When Will Building Safety Bill Become Law
When will the Building Safety Act 2022 become law? – The draft bill was announced in July of 2020, and its First Reading took place a year later in 2021. The Act received Royal Assent and completed all the parliamentary stages in becoming an Act of Parliament in April 2022.

All buildings in scope of the Act will need to be registered with the BSR, with registrations being expected at any time between April 2023 and October 2023, The Higher-Risk Buildings (Key Building Information etc.) (England) Regulations 2023 define the key building information which must be submitted by 30 September 2023,

Once registered, the Accountable Person(s) must apply for a Building Assessment Certificate, a process which is expected to begin April 2024, which will include information about the reasonable steps taken to prevent building safety risks. This information will include a Building Safety Case Report.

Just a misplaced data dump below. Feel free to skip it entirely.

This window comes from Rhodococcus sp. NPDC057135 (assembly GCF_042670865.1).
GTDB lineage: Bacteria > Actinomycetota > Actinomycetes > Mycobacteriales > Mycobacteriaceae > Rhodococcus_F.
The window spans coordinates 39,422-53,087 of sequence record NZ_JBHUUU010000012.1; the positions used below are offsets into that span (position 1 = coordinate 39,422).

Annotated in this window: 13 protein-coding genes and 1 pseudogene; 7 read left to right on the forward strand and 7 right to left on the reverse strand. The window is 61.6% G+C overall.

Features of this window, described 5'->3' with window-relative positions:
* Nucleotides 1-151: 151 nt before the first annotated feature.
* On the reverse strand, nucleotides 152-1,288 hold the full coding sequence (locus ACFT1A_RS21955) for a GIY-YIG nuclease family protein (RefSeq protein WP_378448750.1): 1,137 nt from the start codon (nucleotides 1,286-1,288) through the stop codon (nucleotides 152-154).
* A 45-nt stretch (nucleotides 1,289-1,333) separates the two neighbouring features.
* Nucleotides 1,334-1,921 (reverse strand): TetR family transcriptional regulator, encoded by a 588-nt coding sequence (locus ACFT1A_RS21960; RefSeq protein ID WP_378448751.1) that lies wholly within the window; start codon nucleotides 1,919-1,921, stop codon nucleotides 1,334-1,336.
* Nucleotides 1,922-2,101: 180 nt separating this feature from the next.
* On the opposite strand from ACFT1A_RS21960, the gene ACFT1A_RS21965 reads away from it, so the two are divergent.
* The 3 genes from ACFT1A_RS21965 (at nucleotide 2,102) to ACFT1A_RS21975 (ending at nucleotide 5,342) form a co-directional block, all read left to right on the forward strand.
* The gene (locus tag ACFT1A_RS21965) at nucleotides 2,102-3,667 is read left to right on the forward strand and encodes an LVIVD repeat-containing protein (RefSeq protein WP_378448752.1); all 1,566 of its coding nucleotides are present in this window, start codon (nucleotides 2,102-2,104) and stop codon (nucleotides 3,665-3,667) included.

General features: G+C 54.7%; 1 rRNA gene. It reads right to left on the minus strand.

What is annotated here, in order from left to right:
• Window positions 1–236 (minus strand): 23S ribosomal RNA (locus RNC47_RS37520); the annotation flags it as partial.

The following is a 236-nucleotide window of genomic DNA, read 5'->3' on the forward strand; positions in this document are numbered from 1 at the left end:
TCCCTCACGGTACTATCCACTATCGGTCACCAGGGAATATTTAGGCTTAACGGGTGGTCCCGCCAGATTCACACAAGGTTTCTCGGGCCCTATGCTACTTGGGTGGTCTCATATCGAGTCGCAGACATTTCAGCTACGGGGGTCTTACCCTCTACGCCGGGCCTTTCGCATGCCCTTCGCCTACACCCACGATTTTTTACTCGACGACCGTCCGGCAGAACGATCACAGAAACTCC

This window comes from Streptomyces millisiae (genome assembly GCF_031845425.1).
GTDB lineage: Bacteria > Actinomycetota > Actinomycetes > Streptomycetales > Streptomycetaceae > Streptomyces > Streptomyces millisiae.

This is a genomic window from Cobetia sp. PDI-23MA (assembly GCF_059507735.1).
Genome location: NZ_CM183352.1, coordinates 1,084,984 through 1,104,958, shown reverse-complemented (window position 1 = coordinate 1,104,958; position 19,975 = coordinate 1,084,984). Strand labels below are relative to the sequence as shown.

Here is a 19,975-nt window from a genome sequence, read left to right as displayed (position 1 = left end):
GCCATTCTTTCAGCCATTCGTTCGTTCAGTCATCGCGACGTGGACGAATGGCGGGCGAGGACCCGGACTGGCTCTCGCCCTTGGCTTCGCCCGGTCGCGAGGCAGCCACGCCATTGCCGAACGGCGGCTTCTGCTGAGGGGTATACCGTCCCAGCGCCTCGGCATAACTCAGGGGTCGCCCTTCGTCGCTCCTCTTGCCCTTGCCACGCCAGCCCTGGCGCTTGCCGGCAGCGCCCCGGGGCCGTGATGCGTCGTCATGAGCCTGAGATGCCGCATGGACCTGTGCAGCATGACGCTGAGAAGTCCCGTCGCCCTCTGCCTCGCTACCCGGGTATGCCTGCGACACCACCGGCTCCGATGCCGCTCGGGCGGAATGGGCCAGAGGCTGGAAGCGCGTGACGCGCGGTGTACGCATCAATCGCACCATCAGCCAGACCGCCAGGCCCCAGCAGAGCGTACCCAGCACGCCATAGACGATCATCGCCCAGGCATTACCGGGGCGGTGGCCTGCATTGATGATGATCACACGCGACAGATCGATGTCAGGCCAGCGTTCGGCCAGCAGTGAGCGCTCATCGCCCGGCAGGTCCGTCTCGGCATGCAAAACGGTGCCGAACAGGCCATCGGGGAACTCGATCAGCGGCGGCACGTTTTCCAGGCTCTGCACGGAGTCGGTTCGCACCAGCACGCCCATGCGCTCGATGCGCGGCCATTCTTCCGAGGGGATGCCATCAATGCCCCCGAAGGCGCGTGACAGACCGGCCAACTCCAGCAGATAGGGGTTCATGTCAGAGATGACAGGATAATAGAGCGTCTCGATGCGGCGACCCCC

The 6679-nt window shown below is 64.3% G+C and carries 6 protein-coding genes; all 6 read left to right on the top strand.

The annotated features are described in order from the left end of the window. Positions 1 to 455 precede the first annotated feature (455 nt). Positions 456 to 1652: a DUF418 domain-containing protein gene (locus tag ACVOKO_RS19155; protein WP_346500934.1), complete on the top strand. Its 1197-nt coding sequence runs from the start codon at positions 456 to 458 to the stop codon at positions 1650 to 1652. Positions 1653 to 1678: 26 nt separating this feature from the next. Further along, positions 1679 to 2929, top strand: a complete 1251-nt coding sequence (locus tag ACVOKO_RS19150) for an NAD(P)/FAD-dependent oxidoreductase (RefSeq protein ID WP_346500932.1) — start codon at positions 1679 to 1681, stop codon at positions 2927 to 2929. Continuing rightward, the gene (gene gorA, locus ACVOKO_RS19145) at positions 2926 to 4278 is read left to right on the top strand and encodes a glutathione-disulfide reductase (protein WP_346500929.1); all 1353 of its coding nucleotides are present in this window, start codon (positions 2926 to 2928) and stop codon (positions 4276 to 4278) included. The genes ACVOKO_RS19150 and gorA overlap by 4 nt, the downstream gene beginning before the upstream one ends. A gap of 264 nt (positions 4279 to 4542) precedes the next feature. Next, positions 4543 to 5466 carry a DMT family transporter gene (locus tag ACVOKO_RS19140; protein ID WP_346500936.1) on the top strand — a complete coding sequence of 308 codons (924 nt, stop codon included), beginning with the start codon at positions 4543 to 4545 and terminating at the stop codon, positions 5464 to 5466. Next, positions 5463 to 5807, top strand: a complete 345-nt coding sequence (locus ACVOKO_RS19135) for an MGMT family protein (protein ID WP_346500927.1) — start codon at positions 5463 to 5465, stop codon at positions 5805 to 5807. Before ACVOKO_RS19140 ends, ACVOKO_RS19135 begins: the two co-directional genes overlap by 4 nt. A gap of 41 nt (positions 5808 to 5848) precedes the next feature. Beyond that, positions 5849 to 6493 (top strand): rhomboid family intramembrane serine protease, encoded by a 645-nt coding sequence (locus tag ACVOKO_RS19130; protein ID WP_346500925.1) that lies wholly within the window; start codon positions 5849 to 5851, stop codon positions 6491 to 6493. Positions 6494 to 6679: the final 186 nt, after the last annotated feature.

Get ahead of the game and start storing information via a golden thread sooner rather than later, as this information will be needed for both current and future builds. Our free, on-demand webinar ‘Building Safety: Are you ready for 1st April?’ provides a useful refresher session that will take you through the key things you need to be thinking about now to have assurance that you are ready and well-prepared.

Hear from an organisation who have spent time preparing, and learn how they have approached their duties, what they have learnt, and what their key challenges and significant issues have been. Watch below now!

Does the building safety bill apply to Wales?

Why consult on commencing changes that have already been agreed should apply to Wales? – Our Safer buildings in Wales White Paper focussed on the safety of multi-occupied residential buildings (those containing 2 or more sets of domestic premises) following the Grenfell Tower fire and we took an opportunity, through the UK Fire Safety Act 2021, to introduce some of the proposals relating to fire safety earlier in Wales.

The Fire Safety Act 2021 now provides that the entire structure of multi-occupied residential buildings is in included in the regulatory regime under the FSO. The Building Safety Act 2022 will also address some of the proposals in our White Paper concerned with fire safety in multi-occupied residential premises, mainly around additional duties on responsible persons.